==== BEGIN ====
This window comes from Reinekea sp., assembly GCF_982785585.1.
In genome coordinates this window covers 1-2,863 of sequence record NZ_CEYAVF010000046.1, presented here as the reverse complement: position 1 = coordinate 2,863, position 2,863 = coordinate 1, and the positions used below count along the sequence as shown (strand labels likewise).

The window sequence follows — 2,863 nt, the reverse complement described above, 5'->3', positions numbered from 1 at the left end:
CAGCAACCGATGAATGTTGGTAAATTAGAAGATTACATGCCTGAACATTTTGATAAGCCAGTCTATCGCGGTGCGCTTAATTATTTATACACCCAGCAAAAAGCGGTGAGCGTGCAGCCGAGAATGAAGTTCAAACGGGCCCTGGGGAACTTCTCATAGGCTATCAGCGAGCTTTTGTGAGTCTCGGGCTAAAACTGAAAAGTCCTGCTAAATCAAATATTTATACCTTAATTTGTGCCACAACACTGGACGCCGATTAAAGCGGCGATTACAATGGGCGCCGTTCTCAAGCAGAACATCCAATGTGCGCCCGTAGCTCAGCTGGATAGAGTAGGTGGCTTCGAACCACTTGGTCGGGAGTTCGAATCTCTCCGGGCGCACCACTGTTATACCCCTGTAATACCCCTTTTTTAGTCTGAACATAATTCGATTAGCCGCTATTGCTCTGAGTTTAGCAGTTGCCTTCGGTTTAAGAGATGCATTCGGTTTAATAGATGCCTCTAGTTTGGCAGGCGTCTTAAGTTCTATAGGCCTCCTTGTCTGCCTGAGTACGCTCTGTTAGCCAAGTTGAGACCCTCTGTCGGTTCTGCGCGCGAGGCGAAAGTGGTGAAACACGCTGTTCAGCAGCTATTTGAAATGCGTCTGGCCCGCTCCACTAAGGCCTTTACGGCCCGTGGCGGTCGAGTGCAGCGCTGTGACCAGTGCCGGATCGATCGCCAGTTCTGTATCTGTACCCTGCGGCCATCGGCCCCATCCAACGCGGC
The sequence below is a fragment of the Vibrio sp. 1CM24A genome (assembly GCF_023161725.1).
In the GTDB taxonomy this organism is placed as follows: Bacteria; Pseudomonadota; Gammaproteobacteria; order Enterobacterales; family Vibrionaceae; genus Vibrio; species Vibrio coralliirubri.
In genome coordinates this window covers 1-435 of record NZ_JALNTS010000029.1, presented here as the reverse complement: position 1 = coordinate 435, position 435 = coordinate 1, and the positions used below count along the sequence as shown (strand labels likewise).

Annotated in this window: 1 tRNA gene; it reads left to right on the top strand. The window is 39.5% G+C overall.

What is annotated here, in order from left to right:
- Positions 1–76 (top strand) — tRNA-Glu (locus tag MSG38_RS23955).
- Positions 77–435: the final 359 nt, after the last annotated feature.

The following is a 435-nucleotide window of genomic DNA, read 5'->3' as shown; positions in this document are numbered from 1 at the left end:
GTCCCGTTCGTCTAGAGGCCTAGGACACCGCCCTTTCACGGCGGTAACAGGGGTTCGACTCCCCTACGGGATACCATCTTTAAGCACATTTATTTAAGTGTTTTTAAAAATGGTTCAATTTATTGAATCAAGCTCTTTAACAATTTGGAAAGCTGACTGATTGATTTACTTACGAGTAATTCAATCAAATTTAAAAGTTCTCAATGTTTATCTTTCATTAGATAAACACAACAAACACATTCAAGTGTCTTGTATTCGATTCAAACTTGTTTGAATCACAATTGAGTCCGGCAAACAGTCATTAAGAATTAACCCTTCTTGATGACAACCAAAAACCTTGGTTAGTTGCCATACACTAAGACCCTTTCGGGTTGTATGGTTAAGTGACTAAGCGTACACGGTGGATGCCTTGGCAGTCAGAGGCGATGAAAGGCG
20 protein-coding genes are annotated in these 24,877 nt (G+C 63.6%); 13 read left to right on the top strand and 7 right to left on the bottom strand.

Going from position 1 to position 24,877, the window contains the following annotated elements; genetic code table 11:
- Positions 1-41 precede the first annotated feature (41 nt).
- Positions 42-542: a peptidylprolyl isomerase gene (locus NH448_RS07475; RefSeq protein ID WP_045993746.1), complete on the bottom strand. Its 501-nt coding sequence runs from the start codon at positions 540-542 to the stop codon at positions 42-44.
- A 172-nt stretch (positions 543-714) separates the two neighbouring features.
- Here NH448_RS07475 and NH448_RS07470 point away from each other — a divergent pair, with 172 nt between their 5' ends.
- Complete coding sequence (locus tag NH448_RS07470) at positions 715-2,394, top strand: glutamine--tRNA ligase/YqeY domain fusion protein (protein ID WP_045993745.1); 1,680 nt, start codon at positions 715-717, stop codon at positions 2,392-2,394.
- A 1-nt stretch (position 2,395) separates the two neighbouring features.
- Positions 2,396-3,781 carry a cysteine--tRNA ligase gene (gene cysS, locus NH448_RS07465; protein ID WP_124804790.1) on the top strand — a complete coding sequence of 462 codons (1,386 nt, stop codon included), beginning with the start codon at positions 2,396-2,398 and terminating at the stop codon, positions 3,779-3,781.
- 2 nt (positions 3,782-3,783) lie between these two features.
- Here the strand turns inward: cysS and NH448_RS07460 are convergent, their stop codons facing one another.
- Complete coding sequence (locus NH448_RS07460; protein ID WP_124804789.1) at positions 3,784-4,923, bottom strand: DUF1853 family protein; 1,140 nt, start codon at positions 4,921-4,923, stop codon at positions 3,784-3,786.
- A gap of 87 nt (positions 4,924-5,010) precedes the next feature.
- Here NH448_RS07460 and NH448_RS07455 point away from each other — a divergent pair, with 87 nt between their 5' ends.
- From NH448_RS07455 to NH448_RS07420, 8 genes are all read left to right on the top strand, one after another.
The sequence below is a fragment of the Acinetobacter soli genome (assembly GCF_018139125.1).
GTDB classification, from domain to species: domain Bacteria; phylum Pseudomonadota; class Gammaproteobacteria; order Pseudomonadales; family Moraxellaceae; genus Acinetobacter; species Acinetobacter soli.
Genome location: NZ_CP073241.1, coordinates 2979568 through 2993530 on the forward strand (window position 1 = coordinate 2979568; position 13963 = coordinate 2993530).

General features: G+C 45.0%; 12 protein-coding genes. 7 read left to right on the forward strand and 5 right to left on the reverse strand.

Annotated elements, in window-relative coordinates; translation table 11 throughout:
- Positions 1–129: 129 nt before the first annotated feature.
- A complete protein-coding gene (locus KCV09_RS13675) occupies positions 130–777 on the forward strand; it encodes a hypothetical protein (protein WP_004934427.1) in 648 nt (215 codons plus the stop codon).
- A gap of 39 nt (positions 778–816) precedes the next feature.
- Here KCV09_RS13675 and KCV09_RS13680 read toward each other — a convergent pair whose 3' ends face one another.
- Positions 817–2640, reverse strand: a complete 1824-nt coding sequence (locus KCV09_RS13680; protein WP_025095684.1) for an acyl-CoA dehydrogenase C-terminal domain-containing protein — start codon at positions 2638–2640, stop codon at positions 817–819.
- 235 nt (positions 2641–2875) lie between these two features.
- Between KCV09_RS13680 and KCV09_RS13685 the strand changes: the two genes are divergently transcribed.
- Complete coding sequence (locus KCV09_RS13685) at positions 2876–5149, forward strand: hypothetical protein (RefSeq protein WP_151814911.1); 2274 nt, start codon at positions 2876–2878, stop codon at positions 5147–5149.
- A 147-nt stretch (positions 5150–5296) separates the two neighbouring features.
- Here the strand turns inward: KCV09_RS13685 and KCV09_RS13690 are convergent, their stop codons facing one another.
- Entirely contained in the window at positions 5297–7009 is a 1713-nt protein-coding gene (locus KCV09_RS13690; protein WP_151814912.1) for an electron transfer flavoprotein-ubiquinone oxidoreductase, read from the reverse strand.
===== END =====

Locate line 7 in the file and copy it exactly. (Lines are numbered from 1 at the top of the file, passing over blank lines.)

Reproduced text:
In genome coordinates this window covers 1-435 of record NZ_JALNTS010000029.1, presented here as the reverse complement: position 1 = coordinate 435, position 435 = coordinate 1, and the positions used below count along the sequence as shown (strand labels likewise).